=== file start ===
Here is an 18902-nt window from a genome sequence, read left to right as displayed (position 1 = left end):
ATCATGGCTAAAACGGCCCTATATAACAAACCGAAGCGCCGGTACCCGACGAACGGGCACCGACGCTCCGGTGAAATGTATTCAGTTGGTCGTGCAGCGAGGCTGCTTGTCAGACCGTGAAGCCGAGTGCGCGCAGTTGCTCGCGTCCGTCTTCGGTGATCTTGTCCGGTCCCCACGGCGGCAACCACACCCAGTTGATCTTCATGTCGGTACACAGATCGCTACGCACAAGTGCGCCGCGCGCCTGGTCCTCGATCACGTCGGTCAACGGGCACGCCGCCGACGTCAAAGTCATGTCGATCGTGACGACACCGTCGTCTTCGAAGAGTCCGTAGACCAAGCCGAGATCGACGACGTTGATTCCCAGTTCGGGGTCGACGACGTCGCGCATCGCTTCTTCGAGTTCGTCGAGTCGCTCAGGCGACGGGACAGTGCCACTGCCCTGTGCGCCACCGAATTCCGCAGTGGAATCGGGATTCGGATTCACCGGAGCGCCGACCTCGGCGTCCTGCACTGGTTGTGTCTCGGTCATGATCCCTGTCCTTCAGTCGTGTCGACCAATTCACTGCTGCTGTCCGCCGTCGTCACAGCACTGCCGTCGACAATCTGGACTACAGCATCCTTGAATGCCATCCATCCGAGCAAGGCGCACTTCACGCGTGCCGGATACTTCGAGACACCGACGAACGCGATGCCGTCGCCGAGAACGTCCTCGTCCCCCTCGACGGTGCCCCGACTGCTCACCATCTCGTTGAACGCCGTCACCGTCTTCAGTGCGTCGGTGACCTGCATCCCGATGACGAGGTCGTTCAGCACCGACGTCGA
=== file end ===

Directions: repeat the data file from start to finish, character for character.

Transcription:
Here is an 18902-nt window from a genome sequence, read left to right as displayed (position 1 = left end):
ATCATGGCTAAAACGGCCCTATATAACAAACCGAAGCGCCGGTACCCGACGAACGGGCACCGACGCTCCGGTGAAATGTATTCAGTTGGTCGTGCAGCGAGGCTGCTTGTCAGACCGTGAAGCCGAGTGCGCGCAGTTGCTCGCGTCCGTCTTCGGTGATCTTGTCCGGTCCCCACGGCGGCAACCACACCCAGTTGATCTTCATGTCGGTACACAGATCGCTACGCACAAGTGCGCCGCGCGCCTGGTCCTCGATCACGTCGGTCAACGGGCACGCCGCCGACGTCAAAGTCATGTCGATCGTGACGACACCGTCGTCTTCGAAGAGTCCGTAGACCAAGCCGAGATCGACGACGTTGATTCCCAGTTCGGGGTCGACGACGTCGCGCATCGCTTCTTCGAGTTCGTCGAGTCGCTCAGGCGACGGGACAGTGCCACTGCCCTGTGCGCCACCGAATTCCGCAGTGGAATCGGGATTCGGATTCACCGGAGCGCCGACCTCGGCGTCCTGCACTGGTTGTGTCTCGGTCATGATCCCTGTCCTTCAGTCGTGTCGACCAATTCACTGCTGCTGTCCGCCGTCGTCACAGCACTGCCGTCGACAATCTGGACTACAGCATCCTTGAATGCCATCCATCCGAGCAAGGCGCACTTCACGCGTGCCGGATACTTCGAGACACCGACGAACGCGATGCCGTCGCCGAGAACGTCCTCGTCCCCCTCGACGGTGCCCCGACTGCTCACCATCTCGTTGAACGCCGTCACCGTCTTCAGTGCGTCGGTGACCTGCATCCCGATGACGAGGTCGTTCAGCACCGACGTCGA